Drug Law

Calif.'s Economic Meltdown May Free Non-Violent Offenders

| by Drug Policy Alliance

California’s newly sworn-in legislature convened Dec. 10 to tackle the state’s budget crisis. It’s a big job. California’s deficit is set to exceed $28 billion by June 2010. Threatening to add still billions more to the shortfall, a three-judge panel may soon order an expensive overhaul of the dangerously overcrowded prison system.

The good news? California’s fiscal meltdown – and looming prison takeover – is forcing our representatives to face up to prison overspending. State leadership, which foolishly opposed serious DPA-sponsored reform when it was on the November ballot, is now running with it.

Proposition 5, the Nonviolent Offender Rehabilitation Act, would have safely reduced incarceration spending by $1 billion each year (and spent that small fortune on proven recidivism-reduction measures instead: treatment and rehabilitation). According to the nonpartisan Legislative Analyst Office (LAO), Prop. 5 would have also reduced California’s prison construction spending by at least $2.5 billion.

During the Prop. 5 campaign, California politicians (and wannabes) rushed to align with the prison industrial complex: from Dianne Feinstein to Jerry Brown. So eager to identify as "tough on crime," these politicos have turned their back on consideration of even serious policy reform proposals – like Prop. 5.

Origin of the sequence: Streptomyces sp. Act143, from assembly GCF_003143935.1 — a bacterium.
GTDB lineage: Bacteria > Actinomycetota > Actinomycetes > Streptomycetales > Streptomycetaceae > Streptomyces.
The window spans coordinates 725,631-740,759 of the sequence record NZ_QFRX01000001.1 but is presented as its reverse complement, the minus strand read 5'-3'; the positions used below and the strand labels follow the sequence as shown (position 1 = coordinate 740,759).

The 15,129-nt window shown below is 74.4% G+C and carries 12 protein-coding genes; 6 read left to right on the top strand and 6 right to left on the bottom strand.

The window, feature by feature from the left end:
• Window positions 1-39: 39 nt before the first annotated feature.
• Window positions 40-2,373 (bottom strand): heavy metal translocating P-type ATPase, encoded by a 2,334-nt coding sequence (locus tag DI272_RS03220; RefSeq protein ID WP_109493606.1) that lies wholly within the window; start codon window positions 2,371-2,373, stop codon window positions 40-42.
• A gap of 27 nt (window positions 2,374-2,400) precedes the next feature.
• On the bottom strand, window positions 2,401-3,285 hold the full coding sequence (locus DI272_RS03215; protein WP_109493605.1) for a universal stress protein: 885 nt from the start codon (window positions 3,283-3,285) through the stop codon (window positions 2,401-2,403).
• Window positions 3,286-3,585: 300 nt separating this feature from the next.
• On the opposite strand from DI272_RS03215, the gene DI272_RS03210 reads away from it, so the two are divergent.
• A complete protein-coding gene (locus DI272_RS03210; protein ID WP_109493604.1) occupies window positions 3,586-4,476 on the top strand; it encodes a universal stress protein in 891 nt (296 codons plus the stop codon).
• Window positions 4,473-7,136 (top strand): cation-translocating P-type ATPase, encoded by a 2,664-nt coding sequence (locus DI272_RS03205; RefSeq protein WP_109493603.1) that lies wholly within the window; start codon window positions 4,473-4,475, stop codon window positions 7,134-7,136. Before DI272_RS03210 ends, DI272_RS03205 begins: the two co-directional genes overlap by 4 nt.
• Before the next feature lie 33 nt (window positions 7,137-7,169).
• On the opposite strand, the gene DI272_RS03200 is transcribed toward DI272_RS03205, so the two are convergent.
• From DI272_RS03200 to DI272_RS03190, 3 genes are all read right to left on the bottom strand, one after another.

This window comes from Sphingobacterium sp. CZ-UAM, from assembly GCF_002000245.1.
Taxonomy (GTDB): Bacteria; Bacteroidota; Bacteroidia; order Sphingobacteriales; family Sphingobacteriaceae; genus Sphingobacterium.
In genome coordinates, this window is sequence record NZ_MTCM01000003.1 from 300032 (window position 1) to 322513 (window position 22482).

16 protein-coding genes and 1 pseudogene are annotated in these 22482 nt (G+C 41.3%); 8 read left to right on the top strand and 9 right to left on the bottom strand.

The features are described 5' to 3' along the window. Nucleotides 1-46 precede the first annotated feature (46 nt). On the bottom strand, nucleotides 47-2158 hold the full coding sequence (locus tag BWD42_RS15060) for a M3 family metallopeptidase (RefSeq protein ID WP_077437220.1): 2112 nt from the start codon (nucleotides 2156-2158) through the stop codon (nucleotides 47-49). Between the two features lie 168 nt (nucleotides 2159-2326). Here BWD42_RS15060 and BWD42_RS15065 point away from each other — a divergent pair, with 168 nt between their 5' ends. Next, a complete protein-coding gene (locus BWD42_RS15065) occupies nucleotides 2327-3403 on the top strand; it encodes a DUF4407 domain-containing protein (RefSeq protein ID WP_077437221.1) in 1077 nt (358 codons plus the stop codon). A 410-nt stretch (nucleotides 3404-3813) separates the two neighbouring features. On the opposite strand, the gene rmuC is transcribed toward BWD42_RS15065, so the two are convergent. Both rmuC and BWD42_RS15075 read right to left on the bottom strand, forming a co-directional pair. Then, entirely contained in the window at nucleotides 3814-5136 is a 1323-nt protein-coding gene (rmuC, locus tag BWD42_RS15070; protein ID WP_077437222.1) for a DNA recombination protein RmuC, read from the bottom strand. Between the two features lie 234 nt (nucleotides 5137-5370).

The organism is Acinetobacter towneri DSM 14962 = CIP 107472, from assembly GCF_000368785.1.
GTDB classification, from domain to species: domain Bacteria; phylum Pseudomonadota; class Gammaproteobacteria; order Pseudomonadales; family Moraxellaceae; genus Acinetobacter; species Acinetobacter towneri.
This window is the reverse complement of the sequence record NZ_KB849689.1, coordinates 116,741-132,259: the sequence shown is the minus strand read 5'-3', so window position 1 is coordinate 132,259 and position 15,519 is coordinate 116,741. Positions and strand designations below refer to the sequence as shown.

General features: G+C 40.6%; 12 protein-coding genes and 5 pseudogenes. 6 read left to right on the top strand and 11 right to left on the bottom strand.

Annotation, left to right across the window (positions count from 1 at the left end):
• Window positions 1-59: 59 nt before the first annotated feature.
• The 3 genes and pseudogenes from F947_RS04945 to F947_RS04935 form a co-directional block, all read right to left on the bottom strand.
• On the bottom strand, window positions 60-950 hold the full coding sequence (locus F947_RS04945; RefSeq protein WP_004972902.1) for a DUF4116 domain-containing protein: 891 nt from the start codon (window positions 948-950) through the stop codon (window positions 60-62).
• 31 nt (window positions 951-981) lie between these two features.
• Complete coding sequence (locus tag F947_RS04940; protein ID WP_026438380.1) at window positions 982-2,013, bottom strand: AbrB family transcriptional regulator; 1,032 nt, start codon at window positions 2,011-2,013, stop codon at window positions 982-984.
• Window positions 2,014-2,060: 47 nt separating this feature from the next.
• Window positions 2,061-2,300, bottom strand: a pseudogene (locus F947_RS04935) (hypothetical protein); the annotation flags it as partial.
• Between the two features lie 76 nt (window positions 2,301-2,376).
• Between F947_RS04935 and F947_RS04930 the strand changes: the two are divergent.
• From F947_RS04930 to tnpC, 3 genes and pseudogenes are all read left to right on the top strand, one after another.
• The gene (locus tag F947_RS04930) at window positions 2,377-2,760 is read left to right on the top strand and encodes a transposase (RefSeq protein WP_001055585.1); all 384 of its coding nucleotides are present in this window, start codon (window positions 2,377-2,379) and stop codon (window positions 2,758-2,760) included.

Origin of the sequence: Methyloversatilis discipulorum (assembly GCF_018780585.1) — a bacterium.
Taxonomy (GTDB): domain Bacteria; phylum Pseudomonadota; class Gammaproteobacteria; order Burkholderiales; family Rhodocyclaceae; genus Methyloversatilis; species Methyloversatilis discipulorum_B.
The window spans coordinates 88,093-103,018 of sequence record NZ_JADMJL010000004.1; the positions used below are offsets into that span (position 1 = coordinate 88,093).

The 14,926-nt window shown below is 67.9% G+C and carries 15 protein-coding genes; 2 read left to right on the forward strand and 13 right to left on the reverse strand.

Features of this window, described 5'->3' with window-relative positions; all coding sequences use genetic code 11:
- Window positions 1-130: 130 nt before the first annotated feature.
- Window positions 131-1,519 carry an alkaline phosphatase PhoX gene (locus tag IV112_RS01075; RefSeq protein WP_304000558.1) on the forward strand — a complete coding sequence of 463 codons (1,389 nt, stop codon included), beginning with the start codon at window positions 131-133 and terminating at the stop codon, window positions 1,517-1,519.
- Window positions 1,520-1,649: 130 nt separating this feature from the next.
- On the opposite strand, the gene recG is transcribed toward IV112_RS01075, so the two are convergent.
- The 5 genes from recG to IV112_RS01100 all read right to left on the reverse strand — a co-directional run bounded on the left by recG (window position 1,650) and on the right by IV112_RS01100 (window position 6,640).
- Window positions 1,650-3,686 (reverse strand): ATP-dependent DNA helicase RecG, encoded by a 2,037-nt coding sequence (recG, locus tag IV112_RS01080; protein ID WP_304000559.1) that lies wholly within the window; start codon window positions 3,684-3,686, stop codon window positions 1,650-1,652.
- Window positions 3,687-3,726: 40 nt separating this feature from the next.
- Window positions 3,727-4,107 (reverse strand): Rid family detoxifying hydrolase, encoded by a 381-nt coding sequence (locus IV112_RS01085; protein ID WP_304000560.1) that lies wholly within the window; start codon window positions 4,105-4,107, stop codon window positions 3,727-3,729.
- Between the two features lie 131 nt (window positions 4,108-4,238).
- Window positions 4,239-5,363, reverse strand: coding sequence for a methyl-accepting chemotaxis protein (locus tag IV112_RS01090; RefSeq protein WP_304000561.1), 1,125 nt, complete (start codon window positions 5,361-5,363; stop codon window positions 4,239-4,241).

But just days after the election – and after standing with four former governors to oppose Prop. 5 – Governor Schwarzenegger asked state legislators to do just that when he introduced Prop. 5-like parole reforms as part of his budget solution. The LAO raised the ante, proposing more reforms familiar to Prop. 5 proponents, including sentencing changes, parole reductions and good-time credits.

This about-face proves what we already knew – that the prison industrial complex’s defeat of Prop. 5 was truly a pyrrhic victory. Now, having wasted the opportunity to support reform on the November ballot, the legislature needs to be held accountable for pushing prison spending reform through the legislative process.

Let’s wish the incoming legislature – with 30 percent new membership – more luck than the last.

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